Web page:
Given the broad, self-explanatory nature of an identity map and the openness of media choices available to students for making them, I provided a model identity map for a notable scientist to support student thinking. In my case, I chose former Ohio Health Director Dr. Acton, because she was a familiar figure in the community throughout the initial days of the pandemic. The map included details she had shared about herself during her daily public health address to the community. For example, Dr. Acton drew parallels between the pandemic and her Jewish faith as she prepared for Seder. She also drew attention to her concern in closing campgrounds because she lived in them during a difficult winter of her childhood. These statements showed students how faith and home life are aspects of identity that impact their interactions with the world. I used a humorous viral video of her superhero status to introduce the activity. Following this I presented a brief summary of her biographical information and how it might be represented on an identity map.
As a part of my introduction, I defined identity as the groups to which one feels they belong. I conveyed to my students that we hold many identities that are in a continual state of flux throughout our lives. My purpose in sharing this information was to illustrate that aspects of my students’ identity today, although a part of them, may not be the most significant aspects of their identity in the future. I also shared how we behave in different ways depending on the identity we are embodying at that particular moment. Finally, I shared that our identity may also be a source of judgment from others. I used an example from a news interview in which Dr. Acton shared how she was judged for being homeless. The Dr. Acton identity map illustrated the intersection of identity, science, and issues of social justice. It showed the role of her personal identity groups in the weight of her decision as a health director regarding concerns over the spread of COVID infection against those of worry for people living in precarious housing situations as she had experienced.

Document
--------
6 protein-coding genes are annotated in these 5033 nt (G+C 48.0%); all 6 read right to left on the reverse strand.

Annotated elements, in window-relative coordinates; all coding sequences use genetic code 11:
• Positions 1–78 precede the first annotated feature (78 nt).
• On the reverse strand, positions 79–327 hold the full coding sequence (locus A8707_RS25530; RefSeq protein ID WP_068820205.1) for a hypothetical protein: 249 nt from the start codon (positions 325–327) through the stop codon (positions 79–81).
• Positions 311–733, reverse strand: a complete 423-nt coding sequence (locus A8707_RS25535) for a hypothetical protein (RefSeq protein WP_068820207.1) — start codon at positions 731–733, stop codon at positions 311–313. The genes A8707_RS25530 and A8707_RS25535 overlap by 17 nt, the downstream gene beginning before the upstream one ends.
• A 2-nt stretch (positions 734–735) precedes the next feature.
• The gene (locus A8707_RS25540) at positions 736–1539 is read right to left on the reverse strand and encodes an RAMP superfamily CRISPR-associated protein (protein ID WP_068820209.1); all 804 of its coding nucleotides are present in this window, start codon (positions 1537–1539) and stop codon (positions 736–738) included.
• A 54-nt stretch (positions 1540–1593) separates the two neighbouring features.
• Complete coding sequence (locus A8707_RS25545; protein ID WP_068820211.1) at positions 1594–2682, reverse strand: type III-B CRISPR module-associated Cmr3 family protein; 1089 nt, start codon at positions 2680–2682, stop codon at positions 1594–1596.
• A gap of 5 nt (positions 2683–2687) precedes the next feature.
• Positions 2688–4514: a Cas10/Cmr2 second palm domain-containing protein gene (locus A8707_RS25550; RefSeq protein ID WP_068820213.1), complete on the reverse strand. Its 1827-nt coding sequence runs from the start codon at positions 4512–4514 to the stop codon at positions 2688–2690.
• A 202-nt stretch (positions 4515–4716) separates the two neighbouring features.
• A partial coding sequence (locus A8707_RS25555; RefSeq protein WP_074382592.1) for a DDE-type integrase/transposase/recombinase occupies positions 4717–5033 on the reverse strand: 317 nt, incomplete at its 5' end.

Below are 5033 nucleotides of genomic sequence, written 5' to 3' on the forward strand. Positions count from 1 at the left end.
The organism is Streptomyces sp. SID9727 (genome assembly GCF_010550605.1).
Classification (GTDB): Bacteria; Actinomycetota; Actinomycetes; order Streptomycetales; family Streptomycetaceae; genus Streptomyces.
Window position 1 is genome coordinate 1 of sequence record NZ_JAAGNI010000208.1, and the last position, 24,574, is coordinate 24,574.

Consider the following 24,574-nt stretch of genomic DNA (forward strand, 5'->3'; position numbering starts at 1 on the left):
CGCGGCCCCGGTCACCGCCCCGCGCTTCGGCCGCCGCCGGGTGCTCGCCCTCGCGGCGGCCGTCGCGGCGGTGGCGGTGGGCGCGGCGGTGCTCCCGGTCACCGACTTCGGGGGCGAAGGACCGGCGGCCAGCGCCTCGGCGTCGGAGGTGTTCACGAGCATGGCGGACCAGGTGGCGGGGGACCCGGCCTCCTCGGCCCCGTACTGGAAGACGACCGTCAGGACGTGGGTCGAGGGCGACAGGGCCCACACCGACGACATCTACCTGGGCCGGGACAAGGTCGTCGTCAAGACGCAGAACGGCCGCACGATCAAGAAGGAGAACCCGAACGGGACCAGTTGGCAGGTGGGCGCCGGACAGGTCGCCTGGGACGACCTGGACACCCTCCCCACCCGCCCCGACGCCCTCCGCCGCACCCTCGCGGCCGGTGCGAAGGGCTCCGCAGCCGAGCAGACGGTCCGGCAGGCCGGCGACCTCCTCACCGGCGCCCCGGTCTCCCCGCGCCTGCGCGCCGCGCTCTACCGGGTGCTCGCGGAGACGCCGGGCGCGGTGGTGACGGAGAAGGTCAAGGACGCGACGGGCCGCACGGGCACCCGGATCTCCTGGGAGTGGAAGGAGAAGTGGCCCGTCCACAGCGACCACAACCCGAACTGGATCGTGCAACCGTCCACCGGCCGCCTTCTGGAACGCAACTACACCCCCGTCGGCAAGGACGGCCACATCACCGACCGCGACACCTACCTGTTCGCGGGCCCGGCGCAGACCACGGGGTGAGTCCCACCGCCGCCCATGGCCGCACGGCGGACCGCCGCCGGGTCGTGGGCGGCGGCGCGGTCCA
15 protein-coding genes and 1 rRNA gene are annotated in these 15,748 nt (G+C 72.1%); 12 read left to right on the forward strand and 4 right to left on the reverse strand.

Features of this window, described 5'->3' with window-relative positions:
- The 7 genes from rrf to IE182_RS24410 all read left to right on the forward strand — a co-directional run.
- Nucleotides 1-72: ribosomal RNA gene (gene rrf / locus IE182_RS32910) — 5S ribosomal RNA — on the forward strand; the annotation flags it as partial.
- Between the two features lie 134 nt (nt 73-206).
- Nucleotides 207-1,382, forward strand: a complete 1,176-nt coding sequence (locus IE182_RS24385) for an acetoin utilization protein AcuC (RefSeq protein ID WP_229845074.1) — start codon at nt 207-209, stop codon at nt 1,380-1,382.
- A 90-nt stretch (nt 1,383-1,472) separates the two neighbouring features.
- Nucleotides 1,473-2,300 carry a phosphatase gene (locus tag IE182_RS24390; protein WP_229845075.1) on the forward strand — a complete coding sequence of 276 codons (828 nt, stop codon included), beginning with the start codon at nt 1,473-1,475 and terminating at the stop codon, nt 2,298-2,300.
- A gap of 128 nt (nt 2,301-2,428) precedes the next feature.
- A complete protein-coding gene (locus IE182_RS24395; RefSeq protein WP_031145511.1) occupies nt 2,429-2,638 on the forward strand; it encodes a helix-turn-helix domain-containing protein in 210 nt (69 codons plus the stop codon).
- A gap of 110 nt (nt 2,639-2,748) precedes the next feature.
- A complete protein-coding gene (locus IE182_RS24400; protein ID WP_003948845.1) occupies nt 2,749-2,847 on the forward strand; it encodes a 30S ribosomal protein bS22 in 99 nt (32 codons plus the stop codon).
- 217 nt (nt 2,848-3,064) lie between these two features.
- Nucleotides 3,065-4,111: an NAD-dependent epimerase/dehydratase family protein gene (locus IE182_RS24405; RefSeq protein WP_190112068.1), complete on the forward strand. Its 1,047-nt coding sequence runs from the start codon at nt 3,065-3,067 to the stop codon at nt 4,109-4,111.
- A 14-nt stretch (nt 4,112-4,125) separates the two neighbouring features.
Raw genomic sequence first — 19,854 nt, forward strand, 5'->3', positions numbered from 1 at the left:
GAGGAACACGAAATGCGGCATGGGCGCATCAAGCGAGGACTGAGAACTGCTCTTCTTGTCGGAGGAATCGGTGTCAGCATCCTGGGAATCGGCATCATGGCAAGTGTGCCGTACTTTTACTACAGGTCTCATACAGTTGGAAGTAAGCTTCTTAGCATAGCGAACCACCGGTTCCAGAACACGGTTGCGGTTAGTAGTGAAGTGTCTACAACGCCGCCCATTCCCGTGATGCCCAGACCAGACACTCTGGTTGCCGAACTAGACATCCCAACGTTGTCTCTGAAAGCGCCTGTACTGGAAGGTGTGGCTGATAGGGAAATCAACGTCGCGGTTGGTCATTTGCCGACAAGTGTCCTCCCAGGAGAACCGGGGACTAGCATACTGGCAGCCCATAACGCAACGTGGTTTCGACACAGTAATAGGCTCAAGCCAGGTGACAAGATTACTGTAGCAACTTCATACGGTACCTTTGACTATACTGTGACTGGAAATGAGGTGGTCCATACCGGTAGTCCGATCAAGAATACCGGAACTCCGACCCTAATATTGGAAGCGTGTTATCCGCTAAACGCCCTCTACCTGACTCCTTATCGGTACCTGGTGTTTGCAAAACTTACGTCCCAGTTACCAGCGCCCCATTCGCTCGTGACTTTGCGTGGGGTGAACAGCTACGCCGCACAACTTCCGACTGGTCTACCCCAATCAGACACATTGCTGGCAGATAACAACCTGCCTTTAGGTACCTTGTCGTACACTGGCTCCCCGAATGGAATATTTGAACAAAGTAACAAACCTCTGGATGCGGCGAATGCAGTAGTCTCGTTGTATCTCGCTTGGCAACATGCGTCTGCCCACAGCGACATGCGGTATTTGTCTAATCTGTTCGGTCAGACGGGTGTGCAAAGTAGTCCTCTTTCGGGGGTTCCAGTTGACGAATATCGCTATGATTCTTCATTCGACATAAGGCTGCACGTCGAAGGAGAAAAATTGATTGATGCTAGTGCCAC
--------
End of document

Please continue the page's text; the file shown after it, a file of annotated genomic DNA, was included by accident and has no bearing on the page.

Using Dr. Acton’s identity map as a model, students could then create identity maps for themselves (see Figure 1). They started with their names in the center of the map and connected this to the identity groups to which they felt a sense of belonging. I discovered that students felt most comfortable sharing aspects of their identity that were low-level risk, such as membership on sports teams, clubs, pasttimes, family size or birth order. I invited students to share their identity maps with me if they felt comfortable. Under normal circumstances, outside of the confines of pandemic-forced distance learning, a teacher could invite students to discuss elements of their identity maps that they felt at ease sharing in small groups.
This activity proved powerful because it demonstrated ways that diversity exists within individuals as well as between people. As a result, introducing identity maps at the beginning of the school year could be even more impactful. Starting the school year with identity mapping, complemented by reflective discussion, could contribute to creating a classroom culture of respect. Knowing more about students’ identities can not only help students see their similarities across their differences and see their peers in more complex, nuanced ways, but also inform teachers of similarities, differences, and opportunities to connect to students. For example, teachers can include and highlight scientists who share students’ identities, helping all students to imagine themselves as scientists and scientific thinkers and to see themselves as capable and science as compatible with who they are (Aikenhead 2001).
In addition, cultivating knowledge about others while developing an atmosphere of mutual respect is critical in creating a safe, comfortable environment. An inclusive classroom community can then support challenging conversations around the varying societal roles and impacts of science on members of different identity groups.
Diversity is the domain that acknowledges that similarities and differences exist among students and their identities. The objective of this domain is to encourage students to approach differences with a sense of curiosity and respect for the history and experiences of others. In connecting diversity to ecology content standards, I targeted the link between the pandemic and the disciplinary core idea “Construct an argument supported by empirical evidence that changes to physical or biological components of an ecosystem affect populations” (MS-LS2-4) and incorporated how social interactions and group behaviors affect the functioning of an ecosystem. These connections allowed us to explore social interactions, as they are a risk factor in the spread of disease.